September 15th, 2009
I saw Crank 2 the other day. I have never seen a film like it in my life, although admittedly I haven’t seen the first Crank film. This trailer makes it look far less ridiculous than it actually is:
So anyway, Crank 2 is now the yardstick with which I measure all things. With that in mind,
Citizen Rex #1+2
Published by Dark Horse
Story- Mario Hernandez
Art- Gilbert Hernandez
This reviewer is shamefully unfamiliar with the work of the Hernandez brothers. I’ve dipped in and out of Love And Rockets but have always concluded that this is not the way to consume such a sprawling work. Because of this I’m drawn more to the self contained stuff. I’ve always loved their run on Mr. X, particularly for Jamie’s art and enjoyed Gilbert’s Grip: The Strange World of Men. Citizen Rex seems to be doing the old Do Androids Dream Of Electric Sheep theme of exploring identity through robots. There’s plenty of plot threads to engage the reader but you kind of feel like you know where they’re all going. The art feels a bit lazy. In the back matter of #1, Mario describes their initial conversation regarding the creation of this work thus:
Gilbert: “I got us a project with __. We can have __pages or __ issues.”
Mario: “Do you have any idea what they might want?”
Gilbert: “I don’t want to think about it and I don’t want to draw buildings or cars.”
Mario: “Science fiction it is, then.”
This would all be fine if the pages were dripping with raw brainspill instead of exploding with adequacy as they are. The story provides ample opportunity to include a scene where the protagonist attaches one jump lead to his tongue and another to his right nipple then electrocutes himself but almost willfully refuses to do so. Citizen Rex isn’t bad, it just isn’t great.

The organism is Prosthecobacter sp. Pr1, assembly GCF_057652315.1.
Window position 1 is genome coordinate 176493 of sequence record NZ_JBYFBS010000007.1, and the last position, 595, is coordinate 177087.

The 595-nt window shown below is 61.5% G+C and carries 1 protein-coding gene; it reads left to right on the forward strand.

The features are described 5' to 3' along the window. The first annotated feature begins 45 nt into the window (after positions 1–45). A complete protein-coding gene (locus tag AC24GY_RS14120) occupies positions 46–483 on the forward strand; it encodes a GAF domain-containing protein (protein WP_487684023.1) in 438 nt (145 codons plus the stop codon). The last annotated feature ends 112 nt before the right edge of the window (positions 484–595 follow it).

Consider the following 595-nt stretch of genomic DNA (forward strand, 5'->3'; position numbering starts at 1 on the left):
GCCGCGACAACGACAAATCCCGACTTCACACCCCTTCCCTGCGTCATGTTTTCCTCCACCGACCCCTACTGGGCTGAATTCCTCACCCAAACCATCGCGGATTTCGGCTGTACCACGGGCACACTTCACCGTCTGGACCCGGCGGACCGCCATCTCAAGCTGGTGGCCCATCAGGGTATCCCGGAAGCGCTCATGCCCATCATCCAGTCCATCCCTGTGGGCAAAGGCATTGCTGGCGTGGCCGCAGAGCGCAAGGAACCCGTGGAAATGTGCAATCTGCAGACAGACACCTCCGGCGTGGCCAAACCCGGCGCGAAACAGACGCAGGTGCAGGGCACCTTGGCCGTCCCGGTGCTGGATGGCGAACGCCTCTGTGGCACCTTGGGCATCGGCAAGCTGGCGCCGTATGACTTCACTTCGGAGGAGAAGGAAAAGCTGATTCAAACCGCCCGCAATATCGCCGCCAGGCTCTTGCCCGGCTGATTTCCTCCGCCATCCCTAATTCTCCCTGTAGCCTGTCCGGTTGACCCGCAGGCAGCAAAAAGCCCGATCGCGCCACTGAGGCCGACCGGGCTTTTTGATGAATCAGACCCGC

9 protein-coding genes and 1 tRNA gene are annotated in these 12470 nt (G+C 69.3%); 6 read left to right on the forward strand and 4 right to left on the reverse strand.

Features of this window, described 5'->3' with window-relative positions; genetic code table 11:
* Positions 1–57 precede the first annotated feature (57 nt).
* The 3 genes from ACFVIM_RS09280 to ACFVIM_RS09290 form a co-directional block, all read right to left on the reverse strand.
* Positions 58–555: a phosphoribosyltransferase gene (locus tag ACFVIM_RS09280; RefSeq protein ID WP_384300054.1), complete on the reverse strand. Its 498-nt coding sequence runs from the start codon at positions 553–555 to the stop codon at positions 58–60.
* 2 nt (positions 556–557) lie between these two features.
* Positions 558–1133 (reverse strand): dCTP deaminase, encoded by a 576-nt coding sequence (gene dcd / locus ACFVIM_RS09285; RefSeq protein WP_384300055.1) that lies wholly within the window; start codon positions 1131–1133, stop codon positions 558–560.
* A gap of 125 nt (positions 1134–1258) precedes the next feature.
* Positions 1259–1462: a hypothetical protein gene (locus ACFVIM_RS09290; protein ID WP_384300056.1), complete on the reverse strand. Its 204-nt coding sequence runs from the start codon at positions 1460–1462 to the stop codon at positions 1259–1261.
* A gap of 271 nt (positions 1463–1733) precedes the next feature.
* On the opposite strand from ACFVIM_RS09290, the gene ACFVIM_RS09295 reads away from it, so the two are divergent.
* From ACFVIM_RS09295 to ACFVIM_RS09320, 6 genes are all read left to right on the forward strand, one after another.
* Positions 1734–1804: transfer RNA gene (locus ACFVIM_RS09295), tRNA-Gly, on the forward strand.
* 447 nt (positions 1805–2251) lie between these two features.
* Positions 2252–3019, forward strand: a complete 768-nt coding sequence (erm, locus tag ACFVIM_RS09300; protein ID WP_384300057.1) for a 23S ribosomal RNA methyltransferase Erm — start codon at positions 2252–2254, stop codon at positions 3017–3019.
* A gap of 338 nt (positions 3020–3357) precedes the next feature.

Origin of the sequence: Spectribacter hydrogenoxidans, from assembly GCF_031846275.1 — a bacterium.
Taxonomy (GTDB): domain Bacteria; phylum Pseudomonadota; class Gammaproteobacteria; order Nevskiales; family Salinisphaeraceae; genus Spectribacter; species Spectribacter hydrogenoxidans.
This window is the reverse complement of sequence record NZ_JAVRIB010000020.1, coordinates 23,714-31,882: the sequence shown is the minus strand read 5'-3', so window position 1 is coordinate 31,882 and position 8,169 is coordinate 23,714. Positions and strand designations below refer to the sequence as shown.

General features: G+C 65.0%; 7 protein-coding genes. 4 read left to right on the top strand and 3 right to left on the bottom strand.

The New Avengers # 56
Published by Marvel
Story- Brian Michael Bendis
Pencils – Stuart Immonen
Inks- Wade VonGrawbadger
Colours- Dave McCaig
In principle I don’t think the constant event Marvel is a good idea. Why can’t comics stand alone without serving a bigger story which requires one to buy four million other comics blah blah we all know this. It’s been many years since I read an Avengers comic and I certainly haven’t been following Dark Reign other than what I pick up from Amazing Spider-Man and Fantastic Four. Let’s face it, the BIG STORY is basically that Norman Osborn and lots of baddies are getting away with being baddies. I thought this copy of the Avengers read fine. It’s just goodies and baddies with good art and clear storytelling. I wouldn’t pay money for it (this was left round my dwelling) but I enjoyed it nonetheless. Much of this issue is taken up with Mockingbird as the only Avenger left standing after a fight. She fights the baddies. The action is clear and believable in its own obviously ridiculous way. At the end loads of baddies turn up, most of which I haven’t seen outside of the Marvel Handbooks I loved as a kid.
Spoilers, by the way. One serious criticism though: At no point in this comic does a stripper get shot in her fake tits so we can see all the silicone leak out all gooey and horrible.
Strange Tales #1
Published by Marvel
Story and Art – Various
Doing what DC did years ago with Bizarro Comics, Marvel has assembled a bunch of indie type creators to play with their characters. Loved it. Doesn’t all work, the John Leavitt/Molly Crabapple She Hulk piece being a low point but on the whole it was really pretty funny. High points include:
- Dash Shaw’s magical fight between Dr. Strange and Nightmare which involved a magical fist punching a nose.
- This panel from Johnny Ryan’s Punisher story:
- The whole M.O.D.O.K and his lover story by Nick Bertozzi
- The long awaited publishing of Pete Bagge’s The Incorrigible Hulk. Just a shame it had to be awkwardly cut so as to spread it across three issues.
So on the whole a success despite the lack of any scenes where a man puts a big gun up the bottom of another man really quite a long way.
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